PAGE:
The Spencer standard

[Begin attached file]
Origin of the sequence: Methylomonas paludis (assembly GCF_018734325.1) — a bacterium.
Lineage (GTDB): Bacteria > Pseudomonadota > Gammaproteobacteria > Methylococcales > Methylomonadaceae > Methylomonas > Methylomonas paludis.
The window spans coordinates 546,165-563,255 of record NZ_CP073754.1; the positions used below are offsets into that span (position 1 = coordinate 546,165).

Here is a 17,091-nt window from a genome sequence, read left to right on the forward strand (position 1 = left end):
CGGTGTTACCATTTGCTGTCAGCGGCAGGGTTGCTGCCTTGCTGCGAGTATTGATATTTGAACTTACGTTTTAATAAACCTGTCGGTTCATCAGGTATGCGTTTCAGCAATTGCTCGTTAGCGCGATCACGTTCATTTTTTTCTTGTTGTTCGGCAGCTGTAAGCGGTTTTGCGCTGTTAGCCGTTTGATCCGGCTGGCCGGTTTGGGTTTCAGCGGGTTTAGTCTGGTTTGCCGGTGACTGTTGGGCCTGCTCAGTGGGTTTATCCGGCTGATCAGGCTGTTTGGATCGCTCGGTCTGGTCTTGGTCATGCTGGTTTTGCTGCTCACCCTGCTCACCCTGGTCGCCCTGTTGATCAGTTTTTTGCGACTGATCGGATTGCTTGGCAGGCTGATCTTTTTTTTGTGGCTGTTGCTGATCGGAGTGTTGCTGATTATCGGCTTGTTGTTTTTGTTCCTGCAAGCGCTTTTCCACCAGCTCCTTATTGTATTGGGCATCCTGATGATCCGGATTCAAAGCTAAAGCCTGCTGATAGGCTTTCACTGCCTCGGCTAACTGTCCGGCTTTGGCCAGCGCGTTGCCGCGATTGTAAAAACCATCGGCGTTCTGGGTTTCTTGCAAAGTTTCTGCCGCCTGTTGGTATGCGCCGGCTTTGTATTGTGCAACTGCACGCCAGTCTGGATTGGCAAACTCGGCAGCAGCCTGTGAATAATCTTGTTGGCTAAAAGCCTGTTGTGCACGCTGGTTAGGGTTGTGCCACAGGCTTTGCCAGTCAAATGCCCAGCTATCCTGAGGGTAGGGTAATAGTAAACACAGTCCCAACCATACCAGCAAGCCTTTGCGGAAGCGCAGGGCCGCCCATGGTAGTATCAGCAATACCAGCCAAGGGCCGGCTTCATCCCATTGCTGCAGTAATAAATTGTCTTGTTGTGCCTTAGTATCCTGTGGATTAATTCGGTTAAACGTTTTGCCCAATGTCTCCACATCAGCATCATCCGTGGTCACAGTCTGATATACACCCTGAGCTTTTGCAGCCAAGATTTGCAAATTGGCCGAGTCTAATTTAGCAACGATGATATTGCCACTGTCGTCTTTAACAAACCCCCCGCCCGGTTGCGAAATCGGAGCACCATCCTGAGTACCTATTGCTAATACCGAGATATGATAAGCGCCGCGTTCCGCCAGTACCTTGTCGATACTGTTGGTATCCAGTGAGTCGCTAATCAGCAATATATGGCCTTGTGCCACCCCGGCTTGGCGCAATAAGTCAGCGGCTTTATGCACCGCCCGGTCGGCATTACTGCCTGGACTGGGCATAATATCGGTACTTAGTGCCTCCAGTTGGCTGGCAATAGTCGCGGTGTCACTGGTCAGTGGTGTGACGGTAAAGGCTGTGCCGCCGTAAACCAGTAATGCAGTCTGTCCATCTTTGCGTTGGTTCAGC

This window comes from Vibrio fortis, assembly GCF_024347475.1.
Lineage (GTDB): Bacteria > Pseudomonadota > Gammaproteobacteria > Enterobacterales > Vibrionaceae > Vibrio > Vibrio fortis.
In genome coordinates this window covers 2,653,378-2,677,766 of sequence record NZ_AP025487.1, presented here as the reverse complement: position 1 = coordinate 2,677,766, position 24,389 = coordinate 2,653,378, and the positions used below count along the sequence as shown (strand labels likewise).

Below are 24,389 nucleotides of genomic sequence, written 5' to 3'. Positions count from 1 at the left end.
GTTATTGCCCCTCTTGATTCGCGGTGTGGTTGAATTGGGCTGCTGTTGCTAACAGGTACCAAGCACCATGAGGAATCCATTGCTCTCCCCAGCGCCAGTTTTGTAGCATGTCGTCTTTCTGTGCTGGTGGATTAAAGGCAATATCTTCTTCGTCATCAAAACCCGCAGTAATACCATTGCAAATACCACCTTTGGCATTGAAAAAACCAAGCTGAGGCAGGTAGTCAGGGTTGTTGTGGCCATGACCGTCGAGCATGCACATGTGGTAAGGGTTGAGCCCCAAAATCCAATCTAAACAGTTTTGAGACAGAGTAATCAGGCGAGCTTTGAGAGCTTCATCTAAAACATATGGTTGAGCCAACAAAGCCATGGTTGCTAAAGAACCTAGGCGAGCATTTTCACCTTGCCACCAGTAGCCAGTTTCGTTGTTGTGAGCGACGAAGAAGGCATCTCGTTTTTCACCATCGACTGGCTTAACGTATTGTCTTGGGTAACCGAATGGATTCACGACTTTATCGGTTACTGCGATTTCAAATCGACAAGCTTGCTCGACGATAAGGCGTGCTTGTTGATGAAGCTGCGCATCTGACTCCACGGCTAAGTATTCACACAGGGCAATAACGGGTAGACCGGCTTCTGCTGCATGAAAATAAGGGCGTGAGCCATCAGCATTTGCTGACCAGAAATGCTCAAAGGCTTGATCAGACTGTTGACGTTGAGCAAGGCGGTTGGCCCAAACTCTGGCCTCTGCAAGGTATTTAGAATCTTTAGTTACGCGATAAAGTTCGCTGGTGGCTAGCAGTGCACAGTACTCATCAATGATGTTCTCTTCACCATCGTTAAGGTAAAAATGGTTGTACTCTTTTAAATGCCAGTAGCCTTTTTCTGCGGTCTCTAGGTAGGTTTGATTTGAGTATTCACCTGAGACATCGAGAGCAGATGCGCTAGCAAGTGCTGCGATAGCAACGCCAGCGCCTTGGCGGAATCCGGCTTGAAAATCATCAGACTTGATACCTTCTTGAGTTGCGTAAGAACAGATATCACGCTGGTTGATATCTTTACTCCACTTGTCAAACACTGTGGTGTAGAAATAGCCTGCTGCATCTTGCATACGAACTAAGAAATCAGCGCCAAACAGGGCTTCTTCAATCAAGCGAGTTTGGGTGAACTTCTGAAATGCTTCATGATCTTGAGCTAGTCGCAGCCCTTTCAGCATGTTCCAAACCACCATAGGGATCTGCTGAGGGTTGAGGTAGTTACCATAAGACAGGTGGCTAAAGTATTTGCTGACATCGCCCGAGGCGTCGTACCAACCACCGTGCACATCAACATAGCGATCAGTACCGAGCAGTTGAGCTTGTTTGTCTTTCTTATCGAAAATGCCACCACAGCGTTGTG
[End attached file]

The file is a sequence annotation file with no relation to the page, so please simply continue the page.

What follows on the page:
Spencer, as coach Dennis Erickson mentioned earlier this week, has "jumped out" during training camp more than any of the team's other nine draft picks. And the second-round selection often has jumped on receivers, displaying his quickness, agility and rapidly-developing coverage skills that the Niners need oh so badly in their secondary behind starting cornerbacks Ahmed Plummer and Mike Rumph. Spencer's coverage skills were under the microscope Thursday, and while he often looked good making plays as usual, he also had problems – like many other defensive backs – in adjusting to the stricter enforcement of the five-yard rule that this year will prevent DBs from laying a hand on receivers once they're five yards beyond the line of scrimmage. The four NFL officials in attendance at the Niners' morning session were not kind to Spencer. The rookie, working with San Francisco's first team defense in place of an injured Plummer, was flagged three times in a 10-minute span for illegal contact with receivers. "They are emphasizing that new rule," Erickson said. "You can't jam a guy and can't hit him past five yards or they are going to call it. It's going to have a major impact on the game because you can't jam guys." The impact it had on Spencer just made him more determined. He didn't alter his aggressive approach or back down from receivers, traits he has displayed since camp began July 30. "I don't let the referees dictate to me how I play," a defiant Spencer said. "I'm an aggressive player. You never want a penalty, but at the same time, you want to be aggressive. I don't want to say (the flags were) discouraging. We knew the rule change would be strict. That's the first time we've had the refs out there, the first time we've been subjected to the rules. For the most part, no, I'm not disappointed in how many flags I had – or we had – or nothing like that. "It's a big advantage for receivers, you know what I mean? But I'm not making excuses or anything like that. It's just going to be a little tough on DBs. So we'll go watch film, see what's acceptable and adjust." Then Spencer, who has been receiving high praise from teammates and coaches alike this summer, started getting a little tough on himself. "I don't know what everybody else is watching," he said, shaking his head. "It's funny to me that everyone sees it that way. I wish you could come in and watch the film I'm watching. I'm making mistakes just like all the rookies, if not more. I mean, way too many mistakes. I knew coming in I would take my lumps, but it's just taking me a little longer than I expected to get used to the game. I'm going through growing pains just like everybody else." They just happen to be a little less obvious to those watching. Spencer's coverage ability is the reason the 49ers selected him ahead of most projections with the No. 58 overall pick in the draft. He's using those skills to make a strong summer challenge to veteran Jimmy Williams in the battle for San Francisco's third cornerback and nickel back duties. "He's a great corner," said Rumph, the team's No. 1 draft pick in 2002. "Athletically, he's above where I was as a rookie. He's adjusting very well to the defense. As far as I see, he's not going to have any problem adjusting to the NFL." Said Erickson, "We didn't draft Shawntae Spencer because of the new (five-yard) rule, but he's a good cover guy. He's got great athletic ability. He has great feet, great cover skills, great change of direction, and it has shown out here." It has shown a lot, and the Niners are expecting those skills will show up often as a significant part in the adjustments they're making this year in the secondary. The Niners are looking to improve a pass defense that ranked 27th in the NFL last season in preventing opponents from converting on third down. They also lost Jason Webster, their starting right cornerback the past four years who left via free agency. Rumph, the No. 3 cornerback last year, moved into Webster's starting position, leaving a void at No. 3 for which Spencer was brought in to compete. So far, nobody has been disappointed, even after Thursday's flurry of flags. Nobody, that is, except maybe Spencer. "It's a long, tough process to make this jump from college to pro ball," he said. "It's a lot faster tempo and a lot more pressure, but that's why I'm here. I've just got to make adjustments and live up to the standards coach sets for us. I'm still learning, but I'm not concerned about it. All I can do is just play football. I'm a ball player. When my number is called, I just have to go out there and perform."
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